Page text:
James & Other Apes (2001–2004)
James & Other Apes 2001–2004
Watching a programme on primates, James Mollison was struck by the similarity of their faces to ours. The great apes occupy a grey area between man and animal. For the series James & Other Apes, he decided to photograph gorillas, chimpanzees, bonobos and orangutans using the aesthetics of passport photography – its pervasive style inferring the idea of identity. He travelled for four years to Cameroon, the Republic of Congo, the Democratic Republic of Congo, Indonesia, Germany and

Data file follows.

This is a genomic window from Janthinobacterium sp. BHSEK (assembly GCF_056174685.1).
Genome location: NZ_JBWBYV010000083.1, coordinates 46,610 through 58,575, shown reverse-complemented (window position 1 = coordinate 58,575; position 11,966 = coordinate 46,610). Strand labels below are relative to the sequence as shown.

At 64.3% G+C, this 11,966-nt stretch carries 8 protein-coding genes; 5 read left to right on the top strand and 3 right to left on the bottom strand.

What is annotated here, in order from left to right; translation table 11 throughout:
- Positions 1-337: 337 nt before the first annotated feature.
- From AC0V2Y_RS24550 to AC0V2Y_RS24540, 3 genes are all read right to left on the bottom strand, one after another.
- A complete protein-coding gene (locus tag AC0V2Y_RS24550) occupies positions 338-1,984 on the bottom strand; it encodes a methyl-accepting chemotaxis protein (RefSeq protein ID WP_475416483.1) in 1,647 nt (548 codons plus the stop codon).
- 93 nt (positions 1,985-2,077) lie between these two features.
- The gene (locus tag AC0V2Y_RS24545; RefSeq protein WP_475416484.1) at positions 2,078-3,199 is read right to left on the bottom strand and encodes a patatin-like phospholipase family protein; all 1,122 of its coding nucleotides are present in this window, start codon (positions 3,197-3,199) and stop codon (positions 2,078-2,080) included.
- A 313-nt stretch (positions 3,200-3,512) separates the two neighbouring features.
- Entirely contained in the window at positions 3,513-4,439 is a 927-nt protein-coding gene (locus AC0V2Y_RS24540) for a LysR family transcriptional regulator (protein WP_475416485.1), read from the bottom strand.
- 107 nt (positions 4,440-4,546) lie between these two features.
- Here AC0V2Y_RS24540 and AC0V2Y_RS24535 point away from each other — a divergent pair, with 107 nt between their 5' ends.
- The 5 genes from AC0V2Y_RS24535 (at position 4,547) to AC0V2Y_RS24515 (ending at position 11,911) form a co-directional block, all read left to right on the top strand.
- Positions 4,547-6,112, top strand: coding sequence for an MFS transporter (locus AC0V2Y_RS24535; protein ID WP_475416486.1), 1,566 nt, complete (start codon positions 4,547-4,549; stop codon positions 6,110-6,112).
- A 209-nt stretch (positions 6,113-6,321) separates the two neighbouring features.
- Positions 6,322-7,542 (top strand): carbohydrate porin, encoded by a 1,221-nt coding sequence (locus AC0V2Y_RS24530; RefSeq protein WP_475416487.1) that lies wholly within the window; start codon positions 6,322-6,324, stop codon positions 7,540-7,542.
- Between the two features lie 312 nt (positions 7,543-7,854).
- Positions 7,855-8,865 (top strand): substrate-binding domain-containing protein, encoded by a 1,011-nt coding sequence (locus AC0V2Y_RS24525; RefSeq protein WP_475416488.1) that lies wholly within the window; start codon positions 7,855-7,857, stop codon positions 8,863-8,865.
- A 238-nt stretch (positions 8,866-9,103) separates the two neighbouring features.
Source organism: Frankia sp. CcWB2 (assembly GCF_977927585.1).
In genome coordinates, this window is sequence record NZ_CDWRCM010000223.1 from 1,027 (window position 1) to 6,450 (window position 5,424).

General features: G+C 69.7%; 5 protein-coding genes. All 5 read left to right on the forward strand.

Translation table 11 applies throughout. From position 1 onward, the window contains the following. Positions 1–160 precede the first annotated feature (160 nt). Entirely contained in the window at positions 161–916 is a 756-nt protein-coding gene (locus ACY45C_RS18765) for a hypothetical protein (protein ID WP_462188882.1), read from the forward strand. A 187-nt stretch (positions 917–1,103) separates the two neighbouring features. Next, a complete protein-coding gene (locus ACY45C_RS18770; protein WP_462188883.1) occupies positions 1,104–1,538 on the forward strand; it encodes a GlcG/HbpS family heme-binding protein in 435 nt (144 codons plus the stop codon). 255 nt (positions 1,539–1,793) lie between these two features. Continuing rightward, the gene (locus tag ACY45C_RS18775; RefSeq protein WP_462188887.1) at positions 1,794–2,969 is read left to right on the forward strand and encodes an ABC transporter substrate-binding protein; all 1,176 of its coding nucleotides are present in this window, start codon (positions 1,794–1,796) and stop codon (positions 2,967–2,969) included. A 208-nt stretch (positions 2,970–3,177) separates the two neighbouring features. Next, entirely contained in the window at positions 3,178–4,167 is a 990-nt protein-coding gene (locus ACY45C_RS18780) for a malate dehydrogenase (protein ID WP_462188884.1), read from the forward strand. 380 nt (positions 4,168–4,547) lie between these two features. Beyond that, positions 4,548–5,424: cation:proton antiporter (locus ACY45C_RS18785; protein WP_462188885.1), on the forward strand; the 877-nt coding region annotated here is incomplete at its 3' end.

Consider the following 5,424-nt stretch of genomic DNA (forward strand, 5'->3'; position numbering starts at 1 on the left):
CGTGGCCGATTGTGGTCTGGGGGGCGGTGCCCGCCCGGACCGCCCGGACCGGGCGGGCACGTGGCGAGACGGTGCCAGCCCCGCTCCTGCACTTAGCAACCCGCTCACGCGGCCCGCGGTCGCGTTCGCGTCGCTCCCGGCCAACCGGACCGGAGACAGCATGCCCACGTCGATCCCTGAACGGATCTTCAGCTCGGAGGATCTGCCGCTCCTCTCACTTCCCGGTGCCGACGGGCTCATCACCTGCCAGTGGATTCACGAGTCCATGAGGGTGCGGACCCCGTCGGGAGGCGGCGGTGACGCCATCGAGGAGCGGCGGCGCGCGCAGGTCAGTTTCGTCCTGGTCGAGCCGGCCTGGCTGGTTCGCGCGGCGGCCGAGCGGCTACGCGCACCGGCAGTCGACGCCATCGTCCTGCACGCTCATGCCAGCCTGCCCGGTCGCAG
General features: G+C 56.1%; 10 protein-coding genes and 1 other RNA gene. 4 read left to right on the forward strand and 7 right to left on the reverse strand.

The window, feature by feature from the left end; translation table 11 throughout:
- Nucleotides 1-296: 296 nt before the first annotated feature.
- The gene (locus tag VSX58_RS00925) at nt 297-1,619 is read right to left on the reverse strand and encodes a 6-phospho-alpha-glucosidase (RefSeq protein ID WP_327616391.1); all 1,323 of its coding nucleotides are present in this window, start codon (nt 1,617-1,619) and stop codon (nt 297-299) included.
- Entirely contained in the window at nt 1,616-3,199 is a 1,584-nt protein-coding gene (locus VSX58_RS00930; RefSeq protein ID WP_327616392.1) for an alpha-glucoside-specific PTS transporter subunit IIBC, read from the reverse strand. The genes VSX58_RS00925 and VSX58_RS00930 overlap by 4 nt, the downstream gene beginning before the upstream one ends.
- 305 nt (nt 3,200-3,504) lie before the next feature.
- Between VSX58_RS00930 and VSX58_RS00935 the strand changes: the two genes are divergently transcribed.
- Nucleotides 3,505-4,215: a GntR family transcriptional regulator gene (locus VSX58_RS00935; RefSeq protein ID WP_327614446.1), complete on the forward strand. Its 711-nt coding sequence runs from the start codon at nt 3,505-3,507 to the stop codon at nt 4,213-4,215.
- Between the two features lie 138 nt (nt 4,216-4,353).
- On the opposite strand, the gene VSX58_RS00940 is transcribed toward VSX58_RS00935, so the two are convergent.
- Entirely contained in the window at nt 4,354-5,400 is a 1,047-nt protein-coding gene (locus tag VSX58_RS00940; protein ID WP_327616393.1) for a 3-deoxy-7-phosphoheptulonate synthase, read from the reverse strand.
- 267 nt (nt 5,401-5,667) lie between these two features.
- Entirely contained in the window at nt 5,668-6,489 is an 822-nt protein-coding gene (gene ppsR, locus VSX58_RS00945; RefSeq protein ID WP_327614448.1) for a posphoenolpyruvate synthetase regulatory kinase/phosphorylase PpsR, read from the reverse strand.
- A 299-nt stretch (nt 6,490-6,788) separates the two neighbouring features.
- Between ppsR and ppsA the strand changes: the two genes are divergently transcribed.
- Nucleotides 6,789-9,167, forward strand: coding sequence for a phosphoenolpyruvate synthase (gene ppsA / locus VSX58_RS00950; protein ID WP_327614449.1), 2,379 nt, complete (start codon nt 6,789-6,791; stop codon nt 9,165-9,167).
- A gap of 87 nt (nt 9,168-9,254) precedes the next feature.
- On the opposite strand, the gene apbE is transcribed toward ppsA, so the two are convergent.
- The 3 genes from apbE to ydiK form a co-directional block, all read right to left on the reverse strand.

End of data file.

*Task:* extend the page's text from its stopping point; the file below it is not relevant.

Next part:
the United States to meet orphans of the bushmeat and live animal trade. Likendze, Djeke, Wazak, Talila, Simon, Ya-ukk, Likasi, Kitwiti and the others are photographed as individuals representing species whose survival is threatened. These staring faces raise profound moral and scientific questions – including what it means to be ‘human’.
James Mollison, born in Kenya in 1973, lives in Italy. After studying art and design, then film and photowww.jamesmollison.comgraphy in England, he worked in Italy at Benetton’s creative laboratory, Fabrica. He has produced half a dozen books, including James & Other Apes, with an essay by the ethologist and anthropologist Jane Goodall (Chris Boot, 2005).